Not counting the vessels, the existing United States nuclear fleet will generate approximately 130,000 to 140,000 metric tons of nuclear waste. With Yucca Mountain constructed for 70,000 metric tons 42 miles underground, the United States could ultimately need to double this capacity for long-term storage. Though posing an undeniable problem, Mr. Knox asserted that this quandary is manageable. The hands-on experts are highly competent, but the policy side is where the United States and other countries hit snags, which must be resolved.

Following a question from the audience, Mr. Knox briefly addressed the issue of scientific suitability of final disposal for nuclear waste. The Japanese approach, he noted, places extremely high importance on scientific suitability, which is necessary for responsible and safe long-term storage. The United States, on the other hand, may be trying too hard to pursue consent-based siting, which creates enduring roadblocks.

Ultimately, Mr. Knox provided a very thorough walkthrough of decommissioning prospects facing the major markets of the world. He outlined projects already underway, which constitute 22,654 MWe in Europe, and 4,391 MWe between Japan, South Korea, and Taiwan (not counting Fukushima Daiichi). After walking through scenarios of reactor extensions, he still concluded that the total spent on nuclear decommissioning in the next 30 years could exceed $200 billion.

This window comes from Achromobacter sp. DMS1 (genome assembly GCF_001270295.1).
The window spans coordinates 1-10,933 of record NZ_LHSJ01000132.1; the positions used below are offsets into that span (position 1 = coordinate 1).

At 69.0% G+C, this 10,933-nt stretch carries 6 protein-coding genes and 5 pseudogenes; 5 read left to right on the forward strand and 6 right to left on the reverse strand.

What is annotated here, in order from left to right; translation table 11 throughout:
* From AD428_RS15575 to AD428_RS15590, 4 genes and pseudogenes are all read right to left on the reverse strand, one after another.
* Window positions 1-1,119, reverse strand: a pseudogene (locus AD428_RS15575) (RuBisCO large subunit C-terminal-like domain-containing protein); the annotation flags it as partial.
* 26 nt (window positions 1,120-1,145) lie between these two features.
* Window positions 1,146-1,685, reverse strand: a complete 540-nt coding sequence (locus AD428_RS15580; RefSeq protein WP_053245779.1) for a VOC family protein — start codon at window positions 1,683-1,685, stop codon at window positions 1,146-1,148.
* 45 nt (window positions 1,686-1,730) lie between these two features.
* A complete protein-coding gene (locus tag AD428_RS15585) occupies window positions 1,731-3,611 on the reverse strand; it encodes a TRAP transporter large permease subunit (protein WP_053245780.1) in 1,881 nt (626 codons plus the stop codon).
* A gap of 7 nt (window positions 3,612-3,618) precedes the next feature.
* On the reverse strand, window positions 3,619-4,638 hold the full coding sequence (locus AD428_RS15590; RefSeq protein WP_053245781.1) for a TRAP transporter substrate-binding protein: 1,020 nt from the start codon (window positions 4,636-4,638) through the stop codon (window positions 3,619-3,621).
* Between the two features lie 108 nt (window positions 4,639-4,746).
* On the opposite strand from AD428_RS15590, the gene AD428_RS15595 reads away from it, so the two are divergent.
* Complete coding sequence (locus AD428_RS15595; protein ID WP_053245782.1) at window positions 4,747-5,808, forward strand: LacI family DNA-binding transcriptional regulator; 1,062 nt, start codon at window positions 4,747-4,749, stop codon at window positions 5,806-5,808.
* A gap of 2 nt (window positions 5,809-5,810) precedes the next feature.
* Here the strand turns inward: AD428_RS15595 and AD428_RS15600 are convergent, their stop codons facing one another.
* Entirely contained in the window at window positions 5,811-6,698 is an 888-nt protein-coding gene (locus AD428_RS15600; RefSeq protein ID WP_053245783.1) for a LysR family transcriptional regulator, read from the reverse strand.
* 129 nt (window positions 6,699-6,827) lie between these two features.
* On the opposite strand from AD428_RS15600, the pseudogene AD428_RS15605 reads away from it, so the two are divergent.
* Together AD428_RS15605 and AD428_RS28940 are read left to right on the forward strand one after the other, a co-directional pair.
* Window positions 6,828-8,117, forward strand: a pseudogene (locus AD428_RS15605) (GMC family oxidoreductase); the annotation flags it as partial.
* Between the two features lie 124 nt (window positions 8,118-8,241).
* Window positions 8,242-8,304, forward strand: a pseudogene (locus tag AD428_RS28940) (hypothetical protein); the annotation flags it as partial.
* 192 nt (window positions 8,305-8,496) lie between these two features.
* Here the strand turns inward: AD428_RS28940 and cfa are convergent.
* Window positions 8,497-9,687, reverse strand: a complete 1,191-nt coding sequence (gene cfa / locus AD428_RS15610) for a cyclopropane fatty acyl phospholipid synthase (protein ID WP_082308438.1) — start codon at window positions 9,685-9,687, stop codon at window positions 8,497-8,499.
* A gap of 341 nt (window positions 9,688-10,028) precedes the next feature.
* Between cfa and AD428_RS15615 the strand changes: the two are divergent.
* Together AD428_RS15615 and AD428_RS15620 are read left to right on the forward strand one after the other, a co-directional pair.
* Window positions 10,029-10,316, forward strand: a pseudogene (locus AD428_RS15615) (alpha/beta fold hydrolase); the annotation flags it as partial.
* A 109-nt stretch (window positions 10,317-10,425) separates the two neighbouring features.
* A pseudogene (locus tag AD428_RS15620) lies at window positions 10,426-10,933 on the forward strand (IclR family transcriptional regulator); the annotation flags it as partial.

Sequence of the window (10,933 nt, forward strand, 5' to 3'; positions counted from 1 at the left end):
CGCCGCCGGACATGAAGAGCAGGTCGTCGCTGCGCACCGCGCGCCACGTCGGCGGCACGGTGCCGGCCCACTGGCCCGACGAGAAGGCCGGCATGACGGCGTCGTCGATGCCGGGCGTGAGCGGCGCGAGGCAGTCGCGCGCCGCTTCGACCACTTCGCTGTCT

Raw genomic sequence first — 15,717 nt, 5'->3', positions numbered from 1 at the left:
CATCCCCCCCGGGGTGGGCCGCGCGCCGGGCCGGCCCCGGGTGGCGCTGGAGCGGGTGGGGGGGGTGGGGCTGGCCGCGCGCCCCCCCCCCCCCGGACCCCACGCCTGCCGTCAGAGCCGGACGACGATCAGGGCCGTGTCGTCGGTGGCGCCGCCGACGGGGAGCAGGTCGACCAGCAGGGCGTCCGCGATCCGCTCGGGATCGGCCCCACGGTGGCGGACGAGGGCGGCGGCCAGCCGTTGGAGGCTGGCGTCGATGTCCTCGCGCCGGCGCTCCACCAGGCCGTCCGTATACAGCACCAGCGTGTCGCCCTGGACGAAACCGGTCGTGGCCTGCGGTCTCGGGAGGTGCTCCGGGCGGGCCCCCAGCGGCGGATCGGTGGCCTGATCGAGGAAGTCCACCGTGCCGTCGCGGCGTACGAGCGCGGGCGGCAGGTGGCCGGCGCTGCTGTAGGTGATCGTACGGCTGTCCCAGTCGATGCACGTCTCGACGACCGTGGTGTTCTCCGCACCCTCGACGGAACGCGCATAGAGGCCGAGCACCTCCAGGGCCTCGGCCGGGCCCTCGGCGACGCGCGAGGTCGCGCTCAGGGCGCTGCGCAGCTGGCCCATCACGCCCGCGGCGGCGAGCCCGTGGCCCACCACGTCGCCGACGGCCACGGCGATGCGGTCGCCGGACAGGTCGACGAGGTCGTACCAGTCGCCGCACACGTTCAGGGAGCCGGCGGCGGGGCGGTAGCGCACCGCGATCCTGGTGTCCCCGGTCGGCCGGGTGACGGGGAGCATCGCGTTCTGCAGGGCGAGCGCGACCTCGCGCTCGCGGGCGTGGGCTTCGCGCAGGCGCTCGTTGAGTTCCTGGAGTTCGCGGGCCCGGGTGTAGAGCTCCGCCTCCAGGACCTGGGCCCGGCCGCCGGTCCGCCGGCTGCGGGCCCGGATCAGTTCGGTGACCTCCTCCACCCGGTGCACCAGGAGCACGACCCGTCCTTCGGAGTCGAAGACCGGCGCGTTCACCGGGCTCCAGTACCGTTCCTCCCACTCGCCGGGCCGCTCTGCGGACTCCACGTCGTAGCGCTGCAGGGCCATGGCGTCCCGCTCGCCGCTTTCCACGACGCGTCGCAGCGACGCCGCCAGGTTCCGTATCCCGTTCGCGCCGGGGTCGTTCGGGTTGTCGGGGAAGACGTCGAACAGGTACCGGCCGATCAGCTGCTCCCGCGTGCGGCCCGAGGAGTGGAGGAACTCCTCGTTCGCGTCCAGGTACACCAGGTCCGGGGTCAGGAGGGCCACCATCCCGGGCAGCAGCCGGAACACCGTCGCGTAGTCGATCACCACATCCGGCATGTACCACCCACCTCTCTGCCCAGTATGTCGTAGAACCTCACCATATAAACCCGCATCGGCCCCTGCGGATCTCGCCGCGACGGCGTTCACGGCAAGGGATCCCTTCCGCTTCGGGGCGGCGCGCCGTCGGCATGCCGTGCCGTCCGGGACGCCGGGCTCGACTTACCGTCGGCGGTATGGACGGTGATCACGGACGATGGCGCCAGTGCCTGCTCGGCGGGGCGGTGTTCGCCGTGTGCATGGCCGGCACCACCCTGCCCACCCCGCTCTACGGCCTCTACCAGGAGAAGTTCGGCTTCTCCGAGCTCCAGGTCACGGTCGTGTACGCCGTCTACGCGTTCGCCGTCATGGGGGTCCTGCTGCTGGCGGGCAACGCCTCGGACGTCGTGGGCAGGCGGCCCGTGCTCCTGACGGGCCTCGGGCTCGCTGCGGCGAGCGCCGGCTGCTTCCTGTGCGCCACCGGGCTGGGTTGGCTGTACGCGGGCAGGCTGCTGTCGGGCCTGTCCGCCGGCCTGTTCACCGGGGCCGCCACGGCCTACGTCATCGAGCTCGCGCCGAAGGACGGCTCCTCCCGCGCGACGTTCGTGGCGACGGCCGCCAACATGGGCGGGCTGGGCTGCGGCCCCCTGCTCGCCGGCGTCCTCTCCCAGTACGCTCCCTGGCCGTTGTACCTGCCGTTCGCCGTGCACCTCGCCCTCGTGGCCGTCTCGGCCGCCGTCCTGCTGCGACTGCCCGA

Projected intl d&d mkt

With solar power near-parity on the grid and natural gas projected to remain cost-competitive for quite some time, the significant portion of nuclear plants facing decommissioning due to cost concerns becomes of even greater importance, as there are few new projects slated to fill this impending gap in capacity. Mr. Knox argued that, with the fixed costs of nuclear remaining high, the other benefits of nuclear energy must become key selling points, in order to ensure the future of the industry and global energy security.

Chief among these benefits are land use figures the physical footprint of a 1000MW nuclear plant is negligible in comparison with the approximately one million acres needed for the same capacity of solar. Also, nuclear energy is an attractive option for grid management issues. Solar and wind are prone to peaking and bottoming out unpredictably, straining grid management significantly. Mr. Knox pointed to Germany as a prime example of the already-evident grid management issues as its utilities struggle with the renewable ramp-up and nuclear shutdown.

In terms of quantification and effective visualization, Mr. Knox’s presentation is an invaluable resource for the U.S.-Japan Roundtable for understanding the realities facing the global decommissioning market and the possibilities of various scenarios. No matter what, nuclear decommissioning will certainly boom in the coming decades and experts like Mr. Knox are vital for ensuring the responsible development of this ever-evolving field.